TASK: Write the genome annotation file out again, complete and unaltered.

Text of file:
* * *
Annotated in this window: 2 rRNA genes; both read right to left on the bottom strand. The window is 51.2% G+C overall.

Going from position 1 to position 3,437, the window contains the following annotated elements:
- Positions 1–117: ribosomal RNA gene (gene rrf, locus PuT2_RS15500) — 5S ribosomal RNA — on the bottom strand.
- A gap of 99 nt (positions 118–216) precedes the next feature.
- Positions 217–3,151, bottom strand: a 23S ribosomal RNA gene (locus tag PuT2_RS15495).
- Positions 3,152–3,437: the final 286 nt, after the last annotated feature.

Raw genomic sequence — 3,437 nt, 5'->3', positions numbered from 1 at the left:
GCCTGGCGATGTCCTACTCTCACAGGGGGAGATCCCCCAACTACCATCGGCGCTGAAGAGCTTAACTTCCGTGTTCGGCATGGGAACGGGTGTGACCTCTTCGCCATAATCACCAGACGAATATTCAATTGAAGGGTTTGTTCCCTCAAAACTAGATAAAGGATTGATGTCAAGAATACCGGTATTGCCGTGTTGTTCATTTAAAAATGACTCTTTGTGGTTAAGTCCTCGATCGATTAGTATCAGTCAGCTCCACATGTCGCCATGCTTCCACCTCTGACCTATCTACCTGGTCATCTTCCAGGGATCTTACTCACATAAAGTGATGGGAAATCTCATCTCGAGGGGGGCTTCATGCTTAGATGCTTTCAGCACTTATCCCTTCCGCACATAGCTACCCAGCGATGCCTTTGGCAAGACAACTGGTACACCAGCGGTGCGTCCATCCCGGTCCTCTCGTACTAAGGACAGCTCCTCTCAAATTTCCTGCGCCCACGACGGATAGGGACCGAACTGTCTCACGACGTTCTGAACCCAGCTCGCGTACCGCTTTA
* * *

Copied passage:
Annotated in this window: 2 rRNA genes; both read right to left on the bottom strand. The window is 51.2% G+C overall.

Going from position 1 to position 3,437, the window contains the following annotated elements:
- Positions 1–117: ribosomal RNA gene (gene rrf, locus PuT2_RS15500) — 5S ribosomal RNA — on the bottom strand.
- A gap of 99 nt (positions 118–216) precedes the next feature.
- Positions 217–3,151, bottom strand: a 23S ribosomal RNA gene (locus tag PuT2_RS15495).
- Positions 3,152–3,437: the final 286 nt, after the last annotated feature.

Raw genomic sequence — 3,437 nt, 5'->3', positions numbered from 1 at the left:
GCCTGGCGATGTCCTACTCTCACAGGGGGAGATCCCCCAACTACCATCGGCGCTGAAGAGCTTAACTTCCGTGTTCGGCATGGGAACGGGTGTGACCTCTTCGCCATAATCACCAGACGAATATTCAATTGAAGGGTTTGTTCCCTCAAAACTAGATAAAGGATTGATGTCAAGAATACCGGTATTGCCGTGTTGTTCATTTAAAAATGACTCTTTGTGGTTAAGTCCTCGATCGATTAGTATCAGTCAGCTCCACATGTCGCCATGCTTCCACCTCTGACCTATCTACCTGGTCATCTTCCAGGGATCTTACTCACATAAAGTGATGGGAAATCTCATCTCGAGGGGGGCTTCATGCTTAGATGCTTTCAGCACTTATCCCTTCCGCACATAGCTACCCAGCGATGCCTTTGGCAAGACAACTGGTACACCAGCGGTGCGTCCATCCCGGTCCTCTCGTACTAAGGACAGCTCCTCTCAAATTTCCTGCGCCCACGACGGATAGGGACCGAACTGTCTCACGACGTTCTGAACCCAGCTCGCGTACCGCTTTA